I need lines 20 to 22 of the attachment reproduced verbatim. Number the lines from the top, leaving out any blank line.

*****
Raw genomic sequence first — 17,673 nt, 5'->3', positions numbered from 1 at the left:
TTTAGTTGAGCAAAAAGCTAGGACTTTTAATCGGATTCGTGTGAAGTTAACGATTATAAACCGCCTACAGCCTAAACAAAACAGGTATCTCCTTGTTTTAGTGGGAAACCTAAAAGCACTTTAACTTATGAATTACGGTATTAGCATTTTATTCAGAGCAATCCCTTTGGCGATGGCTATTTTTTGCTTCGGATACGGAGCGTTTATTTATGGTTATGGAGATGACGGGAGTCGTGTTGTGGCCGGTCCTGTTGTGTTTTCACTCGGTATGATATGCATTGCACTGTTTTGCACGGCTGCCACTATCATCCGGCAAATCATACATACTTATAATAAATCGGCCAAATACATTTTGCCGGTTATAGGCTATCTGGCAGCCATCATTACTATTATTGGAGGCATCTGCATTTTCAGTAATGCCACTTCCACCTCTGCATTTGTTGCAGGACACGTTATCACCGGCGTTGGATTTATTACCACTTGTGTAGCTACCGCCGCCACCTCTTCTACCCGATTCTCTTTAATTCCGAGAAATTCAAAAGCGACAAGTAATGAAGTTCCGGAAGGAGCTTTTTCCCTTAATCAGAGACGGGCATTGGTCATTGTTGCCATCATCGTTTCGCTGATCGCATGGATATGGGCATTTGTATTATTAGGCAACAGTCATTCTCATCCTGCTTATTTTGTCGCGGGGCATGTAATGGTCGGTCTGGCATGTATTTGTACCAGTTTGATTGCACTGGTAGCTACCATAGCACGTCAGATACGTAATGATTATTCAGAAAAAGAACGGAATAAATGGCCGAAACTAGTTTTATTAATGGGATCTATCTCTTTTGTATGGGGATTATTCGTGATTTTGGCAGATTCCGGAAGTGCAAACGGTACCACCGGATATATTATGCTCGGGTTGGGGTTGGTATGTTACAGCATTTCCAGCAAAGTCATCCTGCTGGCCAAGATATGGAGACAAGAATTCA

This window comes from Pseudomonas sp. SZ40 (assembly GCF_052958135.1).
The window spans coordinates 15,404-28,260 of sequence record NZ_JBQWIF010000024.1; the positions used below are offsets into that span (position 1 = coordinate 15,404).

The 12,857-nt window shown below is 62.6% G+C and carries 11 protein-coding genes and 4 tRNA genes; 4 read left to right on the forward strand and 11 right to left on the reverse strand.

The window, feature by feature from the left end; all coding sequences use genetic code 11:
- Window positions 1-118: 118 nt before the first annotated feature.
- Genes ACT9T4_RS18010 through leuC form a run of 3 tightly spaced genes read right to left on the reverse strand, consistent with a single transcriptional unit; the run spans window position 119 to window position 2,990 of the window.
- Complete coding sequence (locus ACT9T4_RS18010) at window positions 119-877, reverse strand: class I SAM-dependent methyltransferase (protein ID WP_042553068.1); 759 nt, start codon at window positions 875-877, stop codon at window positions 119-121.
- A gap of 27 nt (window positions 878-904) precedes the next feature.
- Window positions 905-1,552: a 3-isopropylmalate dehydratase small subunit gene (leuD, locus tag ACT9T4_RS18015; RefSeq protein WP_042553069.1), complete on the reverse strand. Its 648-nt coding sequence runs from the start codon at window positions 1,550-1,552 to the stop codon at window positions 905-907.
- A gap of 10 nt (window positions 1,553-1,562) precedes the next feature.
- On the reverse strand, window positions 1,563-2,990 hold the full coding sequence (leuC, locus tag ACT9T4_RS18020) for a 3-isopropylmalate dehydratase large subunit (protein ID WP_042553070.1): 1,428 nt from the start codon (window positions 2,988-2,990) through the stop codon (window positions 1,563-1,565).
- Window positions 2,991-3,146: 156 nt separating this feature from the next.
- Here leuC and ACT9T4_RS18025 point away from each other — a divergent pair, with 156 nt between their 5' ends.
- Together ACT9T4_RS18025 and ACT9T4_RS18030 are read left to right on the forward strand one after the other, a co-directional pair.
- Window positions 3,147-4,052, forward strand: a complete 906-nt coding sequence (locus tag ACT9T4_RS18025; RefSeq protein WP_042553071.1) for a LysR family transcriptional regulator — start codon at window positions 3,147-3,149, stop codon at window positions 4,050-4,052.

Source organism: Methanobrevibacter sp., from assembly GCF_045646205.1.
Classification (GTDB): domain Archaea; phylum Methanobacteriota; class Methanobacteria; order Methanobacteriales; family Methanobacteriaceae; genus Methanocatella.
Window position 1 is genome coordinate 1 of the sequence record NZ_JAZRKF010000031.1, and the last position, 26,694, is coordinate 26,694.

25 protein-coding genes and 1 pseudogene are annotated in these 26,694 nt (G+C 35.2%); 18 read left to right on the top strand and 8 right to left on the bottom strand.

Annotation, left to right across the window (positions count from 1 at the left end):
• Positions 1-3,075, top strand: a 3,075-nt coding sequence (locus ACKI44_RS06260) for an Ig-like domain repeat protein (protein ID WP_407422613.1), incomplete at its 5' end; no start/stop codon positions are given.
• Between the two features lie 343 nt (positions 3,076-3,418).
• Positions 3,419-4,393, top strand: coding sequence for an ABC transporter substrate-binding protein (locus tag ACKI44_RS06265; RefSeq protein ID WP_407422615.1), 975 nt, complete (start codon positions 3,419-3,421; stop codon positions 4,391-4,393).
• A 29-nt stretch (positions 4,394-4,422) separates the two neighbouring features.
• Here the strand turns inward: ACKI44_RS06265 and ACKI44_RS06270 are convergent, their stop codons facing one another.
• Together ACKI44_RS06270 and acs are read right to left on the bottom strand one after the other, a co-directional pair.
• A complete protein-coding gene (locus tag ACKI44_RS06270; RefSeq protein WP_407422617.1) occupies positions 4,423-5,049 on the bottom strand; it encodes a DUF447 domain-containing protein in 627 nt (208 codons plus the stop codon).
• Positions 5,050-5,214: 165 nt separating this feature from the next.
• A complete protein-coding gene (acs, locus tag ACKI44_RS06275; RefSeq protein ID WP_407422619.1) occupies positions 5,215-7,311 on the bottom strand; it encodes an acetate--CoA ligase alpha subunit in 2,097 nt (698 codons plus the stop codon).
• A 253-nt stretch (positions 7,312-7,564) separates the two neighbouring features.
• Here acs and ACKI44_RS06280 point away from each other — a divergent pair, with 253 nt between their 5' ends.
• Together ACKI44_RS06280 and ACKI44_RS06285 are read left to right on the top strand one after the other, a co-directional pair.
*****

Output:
Window position 1 is genome coordinate 1 of the sequence record NZ_JAZRKF010000031.1, and the last position, 26,694, is coordinate 26,694.

25 protein-coding genes and 1 pseudogene are annotated in these 26,694 nt (G+C 35.2%); 18 read left to right on the top strand and 8 right to left on the bottom strand.

Annotation, left to right across the window (positions count from 1 at the left end):